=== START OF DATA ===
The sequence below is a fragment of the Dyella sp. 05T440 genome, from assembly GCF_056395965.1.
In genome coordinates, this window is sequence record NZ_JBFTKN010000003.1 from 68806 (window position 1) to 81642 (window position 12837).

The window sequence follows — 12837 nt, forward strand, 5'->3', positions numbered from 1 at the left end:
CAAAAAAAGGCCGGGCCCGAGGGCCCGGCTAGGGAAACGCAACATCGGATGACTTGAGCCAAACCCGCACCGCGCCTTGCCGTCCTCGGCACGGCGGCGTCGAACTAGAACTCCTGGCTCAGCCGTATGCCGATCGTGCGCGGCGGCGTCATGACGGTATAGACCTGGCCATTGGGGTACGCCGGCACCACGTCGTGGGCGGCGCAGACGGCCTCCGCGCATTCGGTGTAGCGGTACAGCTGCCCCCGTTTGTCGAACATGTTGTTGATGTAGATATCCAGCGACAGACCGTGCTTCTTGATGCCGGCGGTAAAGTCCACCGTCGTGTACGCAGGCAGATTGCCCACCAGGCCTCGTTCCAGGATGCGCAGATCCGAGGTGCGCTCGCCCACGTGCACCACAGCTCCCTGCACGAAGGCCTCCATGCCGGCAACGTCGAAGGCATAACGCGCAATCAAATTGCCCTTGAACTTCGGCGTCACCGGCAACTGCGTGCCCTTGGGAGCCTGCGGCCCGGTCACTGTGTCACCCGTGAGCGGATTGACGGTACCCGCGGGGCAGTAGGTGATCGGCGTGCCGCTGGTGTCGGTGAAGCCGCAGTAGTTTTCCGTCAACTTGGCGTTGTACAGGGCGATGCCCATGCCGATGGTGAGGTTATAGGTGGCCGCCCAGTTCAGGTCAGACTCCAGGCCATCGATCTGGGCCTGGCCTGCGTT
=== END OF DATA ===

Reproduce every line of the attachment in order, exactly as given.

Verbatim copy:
The sequence below is a fragment of the Dyella sp. 05T440 genome, from assembly GCF_056395965.1.
In genome coordinates, this window is sequence record NZ_JBFTKN010000003.1 from 68806 (window position 1) to 81642 (window position 12837).

The window sequence follows — 12837 nt, forward strand, 5'->3', positions numbered from 1 at the left end:
CAAAAAAAGGCCGGGCCCGAGGGCCCGGCTAGGGAAACGCAACATCGGATGACTTGAGCCAAACCCGCACCGCGCCTTGCCGTCCTCGGCACGGCGGCGTCGAACTAGAACTCCTGGCTCAGCCGTATGCCGATCGTGCGCGGCGGCGTCATGACGGTATAGACCTGGCCATTGGGGTACGCCGGCACCACGTCGTGGGCGGCGCAGACGGCCTCCGCGCATTCGGTGTAGCGGTACAGCTGCCCCCGTTTGTCGAACATGTTGTTGATGTAGATATCCAGCGACAGACCGTGCTTCTTGATGCCGGCGGTAAAGTCCACCGTCGTGTACGCAGGCAGATTGCCCACCAGGCCTCGTTCCAGGATGCGCAGATCCGAGGTGCGCTCGCCCACGTGCACCACAGCTCCCTGCACGAAGGCCTCCATGCCGGCAACGTCGAAGGCATAACGCGCAATCAAATTGCCCTTGAACTTCGGCGTCACCGGCAACTGCGTGCCCTTGGGAGCCTGCGGCCCGGTCACTGTGTCACCCGTGAGCGGATTGACGGTACCCGCGGGGCAGTAGGTGATCGGCGTGCCGCTGGTGTCGGTGAAGCCGCAGTAGTTTTCCGTCAACTTGGCGTTGTACAGGGCGATGCCCATGCCGATGGTGAGGTTATAGGTGGCCGCCCAGTTCAGGTCAGACTCCAGGCCATCGATCTGGGCCTGGCCTGCGTT